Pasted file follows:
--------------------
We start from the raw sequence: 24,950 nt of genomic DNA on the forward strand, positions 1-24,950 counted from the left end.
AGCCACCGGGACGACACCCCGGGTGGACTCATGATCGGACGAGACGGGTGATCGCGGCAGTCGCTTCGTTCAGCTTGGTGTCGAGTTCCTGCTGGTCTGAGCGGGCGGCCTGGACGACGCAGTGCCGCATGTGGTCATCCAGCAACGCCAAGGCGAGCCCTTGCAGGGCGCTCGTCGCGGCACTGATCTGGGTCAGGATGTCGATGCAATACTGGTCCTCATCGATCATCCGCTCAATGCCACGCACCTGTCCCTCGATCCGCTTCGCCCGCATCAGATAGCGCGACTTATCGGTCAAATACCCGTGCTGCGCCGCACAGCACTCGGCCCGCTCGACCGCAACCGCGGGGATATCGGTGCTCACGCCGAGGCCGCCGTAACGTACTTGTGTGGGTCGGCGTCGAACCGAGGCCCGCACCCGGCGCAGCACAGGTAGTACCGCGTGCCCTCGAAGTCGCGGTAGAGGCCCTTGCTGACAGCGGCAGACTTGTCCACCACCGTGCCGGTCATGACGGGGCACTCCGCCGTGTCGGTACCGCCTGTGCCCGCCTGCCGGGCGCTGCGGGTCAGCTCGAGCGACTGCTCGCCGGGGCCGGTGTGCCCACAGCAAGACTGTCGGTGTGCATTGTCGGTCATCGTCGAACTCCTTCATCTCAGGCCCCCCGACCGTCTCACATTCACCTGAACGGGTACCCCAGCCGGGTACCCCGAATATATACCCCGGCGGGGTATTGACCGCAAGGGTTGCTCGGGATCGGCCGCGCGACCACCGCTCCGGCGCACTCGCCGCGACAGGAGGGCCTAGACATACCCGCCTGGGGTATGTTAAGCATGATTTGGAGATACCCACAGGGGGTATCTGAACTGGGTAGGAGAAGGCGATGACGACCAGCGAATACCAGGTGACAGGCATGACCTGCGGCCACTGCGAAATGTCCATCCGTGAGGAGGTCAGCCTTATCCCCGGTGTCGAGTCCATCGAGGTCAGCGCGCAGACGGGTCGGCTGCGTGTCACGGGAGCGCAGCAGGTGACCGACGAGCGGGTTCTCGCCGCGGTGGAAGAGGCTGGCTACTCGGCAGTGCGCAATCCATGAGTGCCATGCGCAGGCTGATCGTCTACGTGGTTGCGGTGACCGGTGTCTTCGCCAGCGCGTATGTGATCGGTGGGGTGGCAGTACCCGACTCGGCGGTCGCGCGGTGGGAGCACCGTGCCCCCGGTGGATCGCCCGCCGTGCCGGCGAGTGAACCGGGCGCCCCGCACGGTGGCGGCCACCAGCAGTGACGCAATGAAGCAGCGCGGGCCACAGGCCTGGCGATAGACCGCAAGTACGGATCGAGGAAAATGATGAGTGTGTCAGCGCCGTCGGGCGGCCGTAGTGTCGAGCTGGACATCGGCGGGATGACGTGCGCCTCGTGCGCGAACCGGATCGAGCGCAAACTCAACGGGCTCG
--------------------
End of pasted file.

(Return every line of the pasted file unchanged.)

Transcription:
We start from the raw sequence: 24,950 nt of genomic DNA on the forward strand, positions 1-24,950 counted from the left end.
AGCCACCGGGACGACACCCCGGGTGGACTCATGATCGGACGAGACGGGTGATCGCGGCAGTCGCTTCGTTCAGCTTGGTGTCGAGTTCCTGCTGGTCTGAGCGGGCGGCCTGGACGACGCAGTGCCGCATGTGGTCATCCAGCAACGCCAAGGCGAGCCCTTGCAGGGCGCTCGTCGCGGCACTGATCTGGGTCAGGATGTCGATGCAATACTGGTCCTCATCGATCATCCGCTCAATGCCACGCACCTGTCCCTCGATCCGCTTCGCCCGCATCAGATAGCGCGACTTATCGGTCAAATACCCGTGCTGCGCCGCACAGCACTCGGCCCGCTCGACCGCAACCGCGGGGATATCGGTGCTCACGCCGAGGCCGCCGTAACGTACTTGTGTGGGTCGGCGTCGAACCGAGGCCCGCACCCGGCGCAGCACAGGTAGTACCGCGTGCCCTCGAAGTCGCGGTAGAGGCCCTTGCTGACAGCGGCAGACTTGTCCACCACCGTGCCGGTCATGACGGGGCACTCCGCCGTGTCGGTACCGCCTGTGCCCGCCTGCCGGGCGCTGCGGGTCAGCTCGAGCGACTGCTCGCCGGGGCCGGTGTGCCCACAGCAAGACTGTCGGTGTGCATTGTCGGTCATCGTCGAACTCCTTCATCTCAGGCCCCCCGACCGTCTCACATTCACCTGAACGGGTACCCCAGCCGGGTACCCCGAATATATACCCCGGCGGGGTATTGACCGCAAGGGTTGCTCGGGATCGGCCGCGCGACCACCGCTCCGGCGCACTCGCCGCGACAGGAGGGCCTAGACATACCCGCCTGGGGTATGTTAAGCATGATTTGGAGATACCCACAGGGGGTATCTGAACTGGGTAGGAGAAGGCGATGACGACCAGCGAATACCAGGTGACAGGCATGACCTGCGGCCACTGCGAAATGTCCATCCGTGAGGAGGTCAGCCTTATCCCCGGTGTCGAGTCCATCGAGGTCAGCGCGCAGACGGGTCGGCTGCGTGTCACGGGAGCGCAGCAGGTGACCGACGAGCGGGTTCTCGCCGCGGTGGAAGAGGCTGGCTACTCGGCAGTGCGCAATCCATGAGTGCCATGCGCAGGCTGATCGTCTACGTGGTTGCGGTGACCGGTGTCTTCGCCAGCGCGTATGTGATCGGTGGGGTGGCAGTACCCGACTCGGCGGTCGCGCGGTGGGAGCACCGTGCCCCCGGTGGATCGCCCGCCGTGCCGGCGAGTGAACCGGGCGCCCCGCACGGTGGCGGCCACCAGCAGTGACGCAATGAAGCAGCGCGGGCCACAGGCCTGGCGATAGACCGCAAGTACGGATCGAGGAAAATGATGAGTGTGTCAGCGCCGTCGGGCGGCCGTAGTGTCGAGCTGGACATCGGCGGGATGACGTGCGCCTCGTGCGCGAACCGGATCGAGCGCAAACTCAACGGGCTCG